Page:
We often hear the terms “Kobe” and “Wagyu” thrown around almost interchangeably when it comes to fine meats, but, in fact, they are two different things. Of course, there is good reason to be confused at first, because every Kobe steak IS a Wagyu steak, but every Wagyu is not a Kobe steak.

Here’s how it works: Kobe is basically a variety of Wagyu, which loosely translated means “Japanese cattle.” (“Wa-” means Japanese or Japanese-style, while “-gyu” means cattle or cows.)

So any and cattle that are bred in Japan (or Japanese style) is called “Wagyu.” Kobe beef, however, refers to a very specific type of Japanese – or Wagyu – beef called Tajima-Gyu. In fact, this Kobe beef is all raised in the prefecture of Hyogo (Hyogo is the capital city of Kobe).

One easy way to think of it is with the similarity to champagne. Champagne is only champagne if it’s from the region in France of the same name. If not, then the very same product can only be called sparkling wine.

The same holds true for Kobe beef – it has to come from Hyogo for it to be true Kobe.

About Wagyu beef:

The cattle industry in Japan started in the 1800s when a few different breeds of cattle were first imported from Europe.

To cultivate the healthiest cattle and finest tasking meats, breeders fed them special blends of grasses, rice straw, corn, barley, soybean, and wheat bran. In some instances, they would even feed these cattle beer or sake! There are even rumors that dedicated breeders would hand massage their cattle to make sure their muscles didn’t cramp in confinement.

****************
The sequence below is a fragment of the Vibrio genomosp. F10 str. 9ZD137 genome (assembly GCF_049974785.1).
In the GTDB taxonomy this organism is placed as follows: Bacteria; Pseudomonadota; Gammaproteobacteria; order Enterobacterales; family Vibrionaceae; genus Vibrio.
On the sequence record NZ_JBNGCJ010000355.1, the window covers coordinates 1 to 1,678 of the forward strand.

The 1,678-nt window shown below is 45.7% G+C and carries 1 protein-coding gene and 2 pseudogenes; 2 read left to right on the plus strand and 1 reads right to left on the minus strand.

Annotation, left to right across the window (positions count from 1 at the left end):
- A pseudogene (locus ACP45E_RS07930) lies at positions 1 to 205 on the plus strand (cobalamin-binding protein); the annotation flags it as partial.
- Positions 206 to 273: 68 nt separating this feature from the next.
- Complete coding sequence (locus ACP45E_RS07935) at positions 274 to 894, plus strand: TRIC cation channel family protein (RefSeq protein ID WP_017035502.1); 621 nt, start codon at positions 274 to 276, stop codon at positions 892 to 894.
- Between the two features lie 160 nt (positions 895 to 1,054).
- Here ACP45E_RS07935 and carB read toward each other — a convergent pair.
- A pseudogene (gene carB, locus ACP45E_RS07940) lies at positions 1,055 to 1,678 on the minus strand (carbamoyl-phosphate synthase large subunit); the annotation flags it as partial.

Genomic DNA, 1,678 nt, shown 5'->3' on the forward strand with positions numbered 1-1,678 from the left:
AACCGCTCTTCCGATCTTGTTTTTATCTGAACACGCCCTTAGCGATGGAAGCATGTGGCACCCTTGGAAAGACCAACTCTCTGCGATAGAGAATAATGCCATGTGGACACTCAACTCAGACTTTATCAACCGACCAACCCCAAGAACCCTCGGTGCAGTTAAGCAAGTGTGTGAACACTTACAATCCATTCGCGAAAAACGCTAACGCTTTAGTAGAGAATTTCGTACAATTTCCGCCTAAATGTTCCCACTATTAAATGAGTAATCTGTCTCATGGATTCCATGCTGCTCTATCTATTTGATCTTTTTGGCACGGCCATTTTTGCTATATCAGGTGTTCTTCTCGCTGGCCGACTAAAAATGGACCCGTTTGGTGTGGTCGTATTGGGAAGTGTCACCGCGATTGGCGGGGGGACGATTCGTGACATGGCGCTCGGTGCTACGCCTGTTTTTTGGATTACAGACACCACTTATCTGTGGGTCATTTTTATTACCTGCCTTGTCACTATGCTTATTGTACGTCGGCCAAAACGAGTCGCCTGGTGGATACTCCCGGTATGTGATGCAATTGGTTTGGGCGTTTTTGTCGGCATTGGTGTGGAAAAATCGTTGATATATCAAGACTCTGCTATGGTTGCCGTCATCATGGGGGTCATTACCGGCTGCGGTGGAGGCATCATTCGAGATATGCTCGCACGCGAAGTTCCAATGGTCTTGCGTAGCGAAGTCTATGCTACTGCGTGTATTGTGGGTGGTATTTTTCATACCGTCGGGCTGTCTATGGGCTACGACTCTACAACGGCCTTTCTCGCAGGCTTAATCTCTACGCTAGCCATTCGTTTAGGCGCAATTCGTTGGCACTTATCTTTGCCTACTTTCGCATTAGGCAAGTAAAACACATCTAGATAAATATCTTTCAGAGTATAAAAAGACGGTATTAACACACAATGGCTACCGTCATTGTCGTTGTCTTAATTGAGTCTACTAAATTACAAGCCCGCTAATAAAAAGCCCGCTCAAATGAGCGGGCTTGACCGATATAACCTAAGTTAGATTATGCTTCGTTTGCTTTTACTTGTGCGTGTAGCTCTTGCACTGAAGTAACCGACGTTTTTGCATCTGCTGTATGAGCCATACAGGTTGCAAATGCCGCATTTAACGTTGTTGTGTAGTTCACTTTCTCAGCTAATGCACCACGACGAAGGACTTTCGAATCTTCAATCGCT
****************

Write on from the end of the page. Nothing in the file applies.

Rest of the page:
Whether that’s true or not, we do know that four of those original breeds became so prevalent and popular that they still are the featured strains in Japan today, and are considered the only true strains of Wagyu.

  • Japanese Black: First raised as work cattle, it’s now known for its perfect marbling
  • Japanese Brown: These cattle are known for a lighter taste since they’re raised more lean and healthy.
  • Japanese Shorthorn: This cattle is lean as well, but also high in inosinic and glutamic acid, giving it a unique flavor.
  • Japanese Polled: Also lean, but Japanese Polled has a rich, gamey texture and taste.

Interestingly, about 90% of all Wagyu beef is actually a strain of Japanese Black cattle.

How about Kobe beef?

Kobe beef takes the already high-quality Wagyu beef and makes it even better. Worldwide, Kobe beef has a reputation as the best marbling a steak could have, resulting in the creamiest, richest, and best-tasting steaks anywhere.

To be called a true Kobe steak, not only does the beef need to be from Hyogo but it must adhere to these seven criteria when slaughtered:

  • Virgin cow or bullock steer
  • Not only raised but born in Hyogo Prefecture
  • Fed on a farm there
  • Its meat needs to be processed there
  • Marbling rating (BMS) of 6 or higher (12 point scale)
  • Meat quality rating of 4 or higher on a 5 point scale
  • Total weight can not exceed 470 kg

Due to these strict standards, only about 3,000 head of cattle make the grade as authentic Kobe each year! It’s no wonder why Kobe is the most expensive beef in the world, often selling for $200 or more for a single steak!

Now you know the difference between Kobe and Wagyu, and can really look for the best quality meat when grilling and shopping for a steak.

 

 

 

What’s the difference between Kobe beef and Wagyu beef?
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